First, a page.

While photographer Mahtab Hussain was working at the National Portrait Gallery in London, he was struck by how poorly represented Muslim British Asians are in Western fine art portraiture. At the same time, he saw how boys and men like himself are widely labelled as terrorists, extremists and sexual predators, because of the colour of their skin.
To help offer an alternative to that hurtful and harmful narrative, Hussain approached strangers in streets across England and asked them if he could take their portrait. The result is his project 'You Get Me', which depicts British Asian men not as some violent, homogenous group, but as diverse can capable of being soft, thoughtful and vulnerable.
Hussain spoke to The Independent about his experiences of racism and his struggle to change perceptions of men like himself.
Why did you decide to document the British Asian experience?
In 2008, I was working at the National Portrait Gallery in London and hugely enjoying the museum, gallery and art scene generally. I was constantly visiting exhibitions and shows but struggled to find work that reflected my experiences as a British Asian. It was hard to come to terms with the fact that I was invisible in these spaces, spaces that I love and hold so dear in my life. I thought I would find those artists while working in a museum environment, but shockingly I never did, so in middle of 2010 I decided to swap sides and become an artist to help bridge this gap.
How tough has it been to be a British Asian post 9/11?
9/11, happened in 2001, that was 17 years ago. These young men who are now in their early twenties have had to endure a plethora of attacks from the media and government since then. And all they know is that this country hates them. That they are criminals, a terrorist, an Isis sympathisers, a threat to society, sexual groomers, who beat their women and quite possibly may one day kill their own sisters in the name of ‘honour’. This is just a small list but imagine how damaging it is to one’s sense of self. I was lucky to be born at a time when negative Muslim news, bias and propaganda did not fill our news channels, and I often think about how the youth today cope with the pressures of the media and exist in a political environment which they feel is heavily weighted against them. It must be so difficult to be born into a world that actively tells you you do not belong, that inherently you are a problem and danger to wider society.
I remember showing Mark Sealy, Director of Autograph ABP, the work eight years ago, and at that time I thought we were in a bad place then. But today with what feels like increasing terrorist activities at home, and the formation of ISIS abroad with its influence felt globally, the community is more heavily labelled as extremist. The Asian grooming gangs were hugely negative too of course, and so now we carry the rapists and paedophiles label as well. And the statistics of Muslims in British prisons is pretty alarming, since we make up 14.6 per cent of the overall prison population, even though our total population in the UK is roughly 4.8 per cent. And because we are demonised in pretty much every facet of society, deemed criminals in every way, we are consequently not allowed a voice. Instead we are generically labelled as sympathisers to extremist views and actions which is categorically untrue. That counter narrative, of the community being normal is almost impossible to find.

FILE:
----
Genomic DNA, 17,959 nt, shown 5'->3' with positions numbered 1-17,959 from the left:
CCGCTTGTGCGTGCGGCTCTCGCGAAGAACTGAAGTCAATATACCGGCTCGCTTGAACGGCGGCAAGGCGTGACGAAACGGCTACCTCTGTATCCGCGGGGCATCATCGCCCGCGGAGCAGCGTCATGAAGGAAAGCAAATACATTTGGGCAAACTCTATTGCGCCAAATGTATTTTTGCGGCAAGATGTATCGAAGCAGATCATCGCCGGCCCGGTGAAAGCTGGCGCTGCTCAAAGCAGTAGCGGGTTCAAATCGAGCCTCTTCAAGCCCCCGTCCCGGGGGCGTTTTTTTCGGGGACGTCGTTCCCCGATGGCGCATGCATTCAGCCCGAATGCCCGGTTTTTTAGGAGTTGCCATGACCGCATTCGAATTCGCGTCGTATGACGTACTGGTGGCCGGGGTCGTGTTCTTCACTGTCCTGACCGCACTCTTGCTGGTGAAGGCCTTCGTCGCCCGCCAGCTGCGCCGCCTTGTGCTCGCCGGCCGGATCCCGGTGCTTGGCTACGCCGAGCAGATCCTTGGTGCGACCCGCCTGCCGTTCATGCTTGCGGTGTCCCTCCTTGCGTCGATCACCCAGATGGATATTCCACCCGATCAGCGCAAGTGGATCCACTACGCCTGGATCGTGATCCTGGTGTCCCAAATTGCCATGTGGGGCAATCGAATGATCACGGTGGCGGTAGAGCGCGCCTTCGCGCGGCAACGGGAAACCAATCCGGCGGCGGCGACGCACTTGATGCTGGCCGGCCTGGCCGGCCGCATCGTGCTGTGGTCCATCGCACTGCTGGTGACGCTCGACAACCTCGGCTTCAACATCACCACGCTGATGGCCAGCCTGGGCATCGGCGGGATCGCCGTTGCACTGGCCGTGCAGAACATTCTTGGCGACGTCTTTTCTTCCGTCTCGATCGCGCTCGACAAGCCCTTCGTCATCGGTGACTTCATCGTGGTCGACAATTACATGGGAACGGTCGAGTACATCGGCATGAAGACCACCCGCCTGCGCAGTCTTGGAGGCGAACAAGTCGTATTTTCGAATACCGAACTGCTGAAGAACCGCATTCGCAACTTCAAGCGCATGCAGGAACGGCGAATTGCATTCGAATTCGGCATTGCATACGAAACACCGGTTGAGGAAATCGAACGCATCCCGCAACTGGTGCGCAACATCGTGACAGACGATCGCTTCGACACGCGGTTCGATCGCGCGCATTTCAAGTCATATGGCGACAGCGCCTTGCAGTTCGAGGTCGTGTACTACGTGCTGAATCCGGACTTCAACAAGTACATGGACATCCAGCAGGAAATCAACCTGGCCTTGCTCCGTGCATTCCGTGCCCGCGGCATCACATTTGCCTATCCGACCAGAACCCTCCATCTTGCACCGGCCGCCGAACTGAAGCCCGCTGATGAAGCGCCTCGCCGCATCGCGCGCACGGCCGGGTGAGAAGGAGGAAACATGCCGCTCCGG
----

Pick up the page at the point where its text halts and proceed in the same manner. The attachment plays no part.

But on lighter note, I do believe things are changing. I feel society has had enough of hearing this constant negative narrative that all Muslims are bad people, and crucially, individuals from the community are starting to stand up to racist and xenophobic attacks, so I am hopeful.
Where did you find your subjects and how did you direct each shot?
All my sitters where chance encounters, and I feel the locations helped amplify the performance quality in the portrait as I feel the type of portrait made on the street could not easily be replicated in a studio setting. The street is where these men perform their identity and masculinity aware of others around them. I questioned what being a man mean to these men, why they have to be so tough and act so hard, why can then not show the softer side of what a man can be, their vulnerabilities.